If you are one of the workers who is making a sudden and new transition to full-time remote work, you may be getting a lot of opinions and advice about working from home, as I have been from old-timers who love it and haters who find the routine overrated.
I could give you basic, pragmatic tips to create boundaries between work and home, like changing out of pajamas, showering and choosing actions to signal the beginning and end of the workday. For me, mealtimes are my scheduler. Making tea tells me my workday is starting, and cooking dinner tells my body that I am no longer going to keep typing.
But on a fundamental level, how you communicate and maintain relationships with your co-workers should be your priority, whether you are a manager or not, so that no one feels isolated. The transition is happening because of a pandemic crisis, and your workflow needs to reflect that urgency.
Keeping communication predictable and consistent is critical.
John Bwarie is the CEO of Stratiscope, a community engagement and activation company with expertise in community crisis response who has written tips for how businesses can preserve relationships through a pandemic.
Bwarie’s one major tip for employees suddenly going remote is to ask for structured lines of communication.
“As an employee transitioning into the social distance and isolation phase, if it’s not provided, they should ask their employer to provide structure and clarity,” he said. Questions to ask your team leader can include “How often should we be expecting to hear from you about the pandemic?” or “What’s the way I should be communicating to you if I am hearing things or confused about them?” Bwarie said.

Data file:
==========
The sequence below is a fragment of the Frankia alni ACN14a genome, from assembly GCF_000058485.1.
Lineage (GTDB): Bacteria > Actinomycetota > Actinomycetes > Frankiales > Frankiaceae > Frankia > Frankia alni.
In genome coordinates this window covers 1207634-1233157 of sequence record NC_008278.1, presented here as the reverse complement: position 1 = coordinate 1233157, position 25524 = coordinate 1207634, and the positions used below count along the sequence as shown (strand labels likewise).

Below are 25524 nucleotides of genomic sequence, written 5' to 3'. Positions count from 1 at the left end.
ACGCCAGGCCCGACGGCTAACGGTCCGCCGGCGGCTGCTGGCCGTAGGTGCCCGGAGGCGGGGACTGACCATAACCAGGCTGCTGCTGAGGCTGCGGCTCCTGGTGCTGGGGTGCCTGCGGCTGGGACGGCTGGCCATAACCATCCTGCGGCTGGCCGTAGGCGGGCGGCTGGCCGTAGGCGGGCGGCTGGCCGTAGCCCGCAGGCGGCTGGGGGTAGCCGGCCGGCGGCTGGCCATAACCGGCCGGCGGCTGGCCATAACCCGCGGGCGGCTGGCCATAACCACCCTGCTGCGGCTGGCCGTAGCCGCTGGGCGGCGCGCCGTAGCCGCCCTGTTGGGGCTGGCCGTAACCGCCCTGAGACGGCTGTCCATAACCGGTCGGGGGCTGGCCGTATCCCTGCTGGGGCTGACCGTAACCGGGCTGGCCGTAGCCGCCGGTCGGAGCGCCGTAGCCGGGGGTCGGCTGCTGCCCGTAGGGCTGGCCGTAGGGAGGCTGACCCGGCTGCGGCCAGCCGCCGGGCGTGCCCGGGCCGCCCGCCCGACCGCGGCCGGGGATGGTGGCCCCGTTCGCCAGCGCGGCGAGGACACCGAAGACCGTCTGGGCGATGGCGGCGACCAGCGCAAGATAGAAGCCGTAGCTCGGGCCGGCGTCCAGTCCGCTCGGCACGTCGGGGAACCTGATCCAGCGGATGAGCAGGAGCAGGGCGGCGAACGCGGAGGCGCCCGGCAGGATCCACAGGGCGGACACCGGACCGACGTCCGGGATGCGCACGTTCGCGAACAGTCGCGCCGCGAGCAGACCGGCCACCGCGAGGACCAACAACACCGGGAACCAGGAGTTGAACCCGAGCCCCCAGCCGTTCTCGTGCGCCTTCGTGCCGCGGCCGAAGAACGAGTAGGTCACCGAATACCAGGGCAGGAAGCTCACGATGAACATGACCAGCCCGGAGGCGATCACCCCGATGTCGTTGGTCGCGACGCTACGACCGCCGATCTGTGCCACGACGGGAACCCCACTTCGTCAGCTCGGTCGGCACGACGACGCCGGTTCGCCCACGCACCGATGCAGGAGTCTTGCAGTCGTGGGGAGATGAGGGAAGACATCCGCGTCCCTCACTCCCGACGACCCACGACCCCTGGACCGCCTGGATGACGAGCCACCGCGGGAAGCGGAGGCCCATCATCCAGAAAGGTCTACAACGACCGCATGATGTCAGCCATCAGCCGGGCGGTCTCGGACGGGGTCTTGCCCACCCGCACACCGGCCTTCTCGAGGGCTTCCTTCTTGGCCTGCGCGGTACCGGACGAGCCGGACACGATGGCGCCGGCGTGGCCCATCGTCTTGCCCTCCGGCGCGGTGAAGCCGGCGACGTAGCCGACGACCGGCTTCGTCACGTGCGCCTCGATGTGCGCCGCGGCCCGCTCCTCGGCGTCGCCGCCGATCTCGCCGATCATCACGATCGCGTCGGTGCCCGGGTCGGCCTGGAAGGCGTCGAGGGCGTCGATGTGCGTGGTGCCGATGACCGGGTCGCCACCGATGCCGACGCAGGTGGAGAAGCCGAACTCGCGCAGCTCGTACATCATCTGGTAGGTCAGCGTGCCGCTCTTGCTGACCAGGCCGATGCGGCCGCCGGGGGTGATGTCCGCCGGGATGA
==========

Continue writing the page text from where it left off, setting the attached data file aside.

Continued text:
Workers need consistent updates when they are away from central information because, without them, they can tell stories in their head that may not be true, I learned in a recent remote work webinar.
Last week, I signed up, along with 500 others, for a crash course on managing people over distance co-taught by Nicole Sanchez, the founder and managing partner of Vaya Consulting, and Cate Huston, an engineering lead at Automattic. Sanchez and Huston’s hourlong webinar anticipated offices closing due to COVID-19, and one piece of advice that stayed with me came from Sanchez. The remote paranoia workers may feel, she said, can lead to thoughts like “My manager hasn’t reached out to me all week. I haven’t talked to her. Am I getting fired?”
To prevent this remote anxiety, team managers need to re-clarify how and when information will be communicated, such as “Slack is for things I need in the next three hours,” “Text is for ‘This is immediate’” or “Video-conferencing is for when there’s no other way to exchange information but also for making sure people stay connected to each other because there is no replacement for face-to-face,” Sanchez said in the webinar. The point in clarifying these different modes of communication is to make sure employees can filter the signal from the noise.
Establishing a consistent cadence of communication also means not backing out of group meetings you scheduled if you’re a leader. “A team meeting is super important. It’s the kind of thing that sometimes people cancel if they don’t have an agenda,” Huston said. “The purpose of your team meeting is really to feel like a team, so never cancel your team meeting. Find things to talk about even if it’s just people sharing the stuff that they’re doing that isn’t as relevant to other people.“